Deep Brain Stimulation. An investigational neurostimulation approach called deep brain stimulation (DBS) targets the thalamus, the part of the brain that produces most epileptic seizures. Early results have shown some benefit. Researchers are also studying other implanted brain and nerve stimulation devices such as the responsive neurostimulator system (RNS), which detects seizures and stops them by sending electrical stimulation to the brain. A third investigational approach, trigeminal nerve stimulation (TNS), stimulates a nerve involved in inhibiting seizures.
Stereotactic Radio Surgery. Focused beams of radiation are able to destroy lesions deep in the brain without the need for open surgery. Sometimes used for brain tumors, stereotactic radio surgery is also under investigation for temporal lobe epilepsy and for seizures due to cavernous malformations. It may be used for patients when an open surgical approach is not possible because the location of the abnormal area is surrounded by delicate brain tissue.
Seizures cannot be prevented by lifestyle changes alone, but people can make behavioral changes that improve their lives and give them a sense of control.
Avoiding Epileptic Triggers
In most cases, there is no known cause for epileptic seizures, but specific events or conditions may trigger them and should be avoided.
Poor Sleep. Inadequate or fragmented sleep can set off seizures in many people. Using sleep hygiene or other methods to improve sleep may be helpful.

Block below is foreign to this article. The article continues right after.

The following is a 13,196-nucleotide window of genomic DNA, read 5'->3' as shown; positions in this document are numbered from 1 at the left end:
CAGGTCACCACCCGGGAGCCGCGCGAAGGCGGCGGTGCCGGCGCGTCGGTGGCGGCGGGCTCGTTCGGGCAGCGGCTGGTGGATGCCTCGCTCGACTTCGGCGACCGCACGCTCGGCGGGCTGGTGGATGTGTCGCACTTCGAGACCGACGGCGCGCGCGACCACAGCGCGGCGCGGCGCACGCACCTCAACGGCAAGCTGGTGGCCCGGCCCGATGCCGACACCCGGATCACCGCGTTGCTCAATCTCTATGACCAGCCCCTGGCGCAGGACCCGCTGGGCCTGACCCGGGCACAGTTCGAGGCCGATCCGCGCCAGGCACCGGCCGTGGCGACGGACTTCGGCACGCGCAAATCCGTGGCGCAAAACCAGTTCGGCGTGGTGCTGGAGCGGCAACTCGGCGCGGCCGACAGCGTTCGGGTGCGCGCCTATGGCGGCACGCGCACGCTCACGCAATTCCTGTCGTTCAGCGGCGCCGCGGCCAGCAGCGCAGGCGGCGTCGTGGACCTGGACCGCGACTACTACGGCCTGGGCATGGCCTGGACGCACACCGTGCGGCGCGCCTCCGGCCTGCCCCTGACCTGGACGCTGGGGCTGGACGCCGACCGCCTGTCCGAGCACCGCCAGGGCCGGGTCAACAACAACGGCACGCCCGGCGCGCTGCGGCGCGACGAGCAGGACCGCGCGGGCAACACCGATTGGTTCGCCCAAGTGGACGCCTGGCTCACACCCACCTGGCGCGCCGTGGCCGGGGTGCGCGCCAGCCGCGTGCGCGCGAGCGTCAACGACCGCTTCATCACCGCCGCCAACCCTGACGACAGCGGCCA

Food Allergies. Food allergies may trigger seizures in children who also have migraine headaches, hyperactive behavior, or abdominal pains. Parents should consult an allergist if they suspect foods or additives might be playing a role in such cases.
Alcohol and Smoking. Alcohol and smoking should be avoided, although light alcohol consumption does not appear to increase seizure activity in people who are not alcohol dependent or sensitive to alcohol.
Flashing Lights. Patients should avoid exposure to flashing or strobe lights. Video games have been known to trigger seizures in people with existing epilepsy, but apparently only if they are already sensitive to flashing lights. Seizures have been reported among people who watch cartoons with rapidly fluctuating colors and quick flashes.
Relaxation methods include deep breathing, biofeedback, and meditation techniques. No strong evidence supports their value on reducing seizures (although some people benefit), but they may be helpful in reducing anxiety in some patients.